As a lifelong fan of the Avengers comics there was so much to love here. Yea there’s the obvious notes like Cap taking command of the battlefield or Black Widow’s scene with Loki (or really Loki’s entire performance) or the various Hulk jokes at the end—and those things are indeed all fabulous highlights. But I just love that this film exists. After years of super hero movies that had to explain every departure from the ordinary (and rightfully so when you are trying to appeal to a broader audience) you have this film that fully accepts the world these characters live in because it’s already had a five film build-up for audiences to get used to anything goes here. And so we have things I’d never thought I’d see in a movie like Project Pegasus and the Helicarrier and that wonderful post credit scene. And that makes me truly happy. The only thing that could have made me happier was if in Project Pegasus we had a five-second cameo by SHIELD Agent Wendell Vaughn.
If I had to make any type of criticism it’s that I don’t think the new Banner is as nearly as good as Edward Norton, but that’s a minor thing since Hulk isn’t the character I care about in an Avengers film anyway; as a comic fan when I hear Avengers I think Cap-Thor-Iron Man-Hawkeye in that order and those four characters are perfectly cast in this film and given plenty of moments to shine. I particularly loved Jeremy Renner’s Hawkeye, who is my second favorite Avenger after Cap in the comics. He brings the awesome six ways from Sunday in this film, so much so that I’d love to see him get a spin-off movie.
Is it the best comic book movie ever made? Probably not. Spider-man 2 set that bar impossibly high to where I’d arguably consider it the best of movie of the last decade period. But Avengers is still amazing and worthy of being in the conversation. It works as both a big summer action film (particularly those alien invasion scenes at the end) and as a comic fanboy dream come true and I will be seeing it in theaters again.
Bonus Content 2 – Free Comic Book Day: So I’m lucky enough to live in an area where I have easy access to three different comic shops. I visited all of them Saturday, grabbing about five free books from each shop while also shopping local at each (grabbing trades on cosmic Marvel, Dr. Doom, Psylocke, the Avengers, Heroes for Hire and a Batman/Tarzan team-up so expect reviews on all of that in the next few months.) I’ve read about half the free stuff. Here’s quick one sentence reviews: The New 52 isn’t a comic book so much as a bunch of preview pages and nothing previewed here looks like something I’d want to buy. Finding Gossamyr I grabbed on a whim because of the gorgeous cover and I found I liked what was inside both visually and as set-up for a larger story—this has a good chance of being a future trade in my collection. The Image 20 sampler has the same problem as the DC one, you’re seeing too little of these stories to be grabbed or to feel like you read a story; there’s some more intriguing ideas here than in DC but it’s doubtful I’d follow-up with any of these titles. Hypernaturals was one of the first three books I grabbed because of Dan Abnett and Andy Lanning’s names above the cover. The story was okay, it’s hard to get invested in a new universe off the bat but it’s a decent set-up issue. DnA are my favorite writers currently working in comics so there’s a decent chance I will buy a trade of anything they write eventually. Witchblade was one of my last pick-ups as I’ve never read the character at all before, but as I know she’s a cornerstone of the Image universe I figured why not give her a try. The story was well written and I can see why people would like her, but it’s just not by cup of tea. Voltron was a nice blast from the past. I really liked the art a lot. The story was a little on the simple-side but then again it is an adaptation of children’s cartoon. Still a decent enough set-up that I’ll probably pick-up a trade of this if it hits the discount bin. Avengers: Day of Ultron was also a good set-up story. Perhaps because I’m still high on the Avengers movie I found I didn’t hate Bendis’s writing as much as I usually do in this. If you’re going to insist on basically every active hero in the Marvel Universe being an Avenger, I liked that Cap picked out a specialized team for this mission. I thought the villains were treated shabbily but that happens in every Bendis story unless the villain is Osborn or the Hood. Ultron is a long-standing favorite of mine so there’s a decent chance I’ll grab this story in trade one day.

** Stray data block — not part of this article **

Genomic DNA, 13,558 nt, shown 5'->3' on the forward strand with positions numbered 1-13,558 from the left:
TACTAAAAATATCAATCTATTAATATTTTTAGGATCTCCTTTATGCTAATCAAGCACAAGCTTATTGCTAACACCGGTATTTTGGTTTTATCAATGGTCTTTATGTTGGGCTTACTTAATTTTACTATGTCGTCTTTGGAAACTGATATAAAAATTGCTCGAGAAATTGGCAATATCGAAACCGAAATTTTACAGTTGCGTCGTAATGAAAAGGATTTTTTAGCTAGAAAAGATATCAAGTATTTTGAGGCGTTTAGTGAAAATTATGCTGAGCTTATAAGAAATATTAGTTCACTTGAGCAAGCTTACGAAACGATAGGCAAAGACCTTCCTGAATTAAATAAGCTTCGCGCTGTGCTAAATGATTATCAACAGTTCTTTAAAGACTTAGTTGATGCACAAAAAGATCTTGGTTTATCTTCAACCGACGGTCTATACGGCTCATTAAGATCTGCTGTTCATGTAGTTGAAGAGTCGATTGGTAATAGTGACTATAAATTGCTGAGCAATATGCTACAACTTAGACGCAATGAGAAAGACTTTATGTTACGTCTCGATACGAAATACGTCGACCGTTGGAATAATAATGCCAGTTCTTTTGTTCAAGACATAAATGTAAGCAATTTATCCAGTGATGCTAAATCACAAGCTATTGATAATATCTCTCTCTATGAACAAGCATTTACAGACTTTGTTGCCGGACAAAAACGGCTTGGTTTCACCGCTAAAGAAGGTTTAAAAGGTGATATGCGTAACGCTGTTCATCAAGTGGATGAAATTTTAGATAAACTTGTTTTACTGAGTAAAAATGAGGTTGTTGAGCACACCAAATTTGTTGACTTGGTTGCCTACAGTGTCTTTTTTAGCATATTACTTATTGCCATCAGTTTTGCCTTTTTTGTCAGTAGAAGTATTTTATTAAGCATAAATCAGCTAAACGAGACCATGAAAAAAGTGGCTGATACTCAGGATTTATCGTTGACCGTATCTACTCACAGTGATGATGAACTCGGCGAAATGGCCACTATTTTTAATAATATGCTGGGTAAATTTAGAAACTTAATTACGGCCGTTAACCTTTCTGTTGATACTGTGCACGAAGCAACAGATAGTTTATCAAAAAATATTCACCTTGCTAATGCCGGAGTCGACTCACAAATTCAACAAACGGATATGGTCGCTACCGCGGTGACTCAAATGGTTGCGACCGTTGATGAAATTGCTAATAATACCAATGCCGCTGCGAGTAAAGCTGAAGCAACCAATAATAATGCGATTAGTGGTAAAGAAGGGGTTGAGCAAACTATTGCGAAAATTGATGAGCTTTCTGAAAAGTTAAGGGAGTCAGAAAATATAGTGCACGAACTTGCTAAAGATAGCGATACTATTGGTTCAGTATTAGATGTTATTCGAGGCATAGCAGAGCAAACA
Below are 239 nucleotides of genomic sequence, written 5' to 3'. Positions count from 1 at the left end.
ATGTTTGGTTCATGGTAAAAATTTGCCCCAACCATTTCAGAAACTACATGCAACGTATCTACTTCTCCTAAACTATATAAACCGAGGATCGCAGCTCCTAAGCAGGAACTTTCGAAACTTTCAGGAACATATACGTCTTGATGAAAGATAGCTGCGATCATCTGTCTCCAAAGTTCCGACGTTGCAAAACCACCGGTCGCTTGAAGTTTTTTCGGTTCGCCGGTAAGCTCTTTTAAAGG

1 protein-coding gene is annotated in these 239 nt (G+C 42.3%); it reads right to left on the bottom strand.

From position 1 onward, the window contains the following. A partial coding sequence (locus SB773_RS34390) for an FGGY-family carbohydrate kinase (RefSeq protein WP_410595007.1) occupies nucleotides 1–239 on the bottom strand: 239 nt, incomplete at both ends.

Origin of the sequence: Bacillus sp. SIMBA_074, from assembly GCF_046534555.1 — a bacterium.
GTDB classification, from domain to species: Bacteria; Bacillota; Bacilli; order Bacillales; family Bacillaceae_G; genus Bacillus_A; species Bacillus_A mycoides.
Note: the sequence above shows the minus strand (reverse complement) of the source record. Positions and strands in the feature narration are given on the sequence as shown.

I still have to read Dinosaurs vs. Aliens, Spider-man Season One, Superman Family, Buffy, Serenity, Mega-Man and some random book with a robot and velociraptor on the cover.
And now without further ado, the Doomsday review
Why I bought this: I read the whole Reign of Superman arc in the 90s and found it to be quite enjoyable. This is a follow-up to that with a fun high-concept premise: Doomsday decides to track down the four imposter supermen from that arc and kill them.
The Plot: Like most Doomsday stories it’s basically just a series of fight scenes as Doomsday tracks down the four imposter supermen and Supergirl with little motivation given beyond his destructive tendencies and hatred of all things Kryptonian. Spoilers ahoy:
Chapter 1 – Doomsday returns to Metropolis and the site where he killed Superman years ago. Steel–the least of the four supermen as he has no powers, he’s just a construction worker with a suit of armor with construction-themed weapons like a sledgehammer and rivet gun—arrives and tries to occupy Doomsday while civilians in the area evacuate. In a twist Doomsday evolves and begins to fly in order to go after Steel, who was trying to keep his distance in the fight. Steel infects Doomsday with paralyzing nanobytes designed specifically to stop him but Doomsday evolves free of them in seconds and then pummels Steel nearly to death and flies off with his body leaving a tattered cape in the wind just like when Superman died at his hands.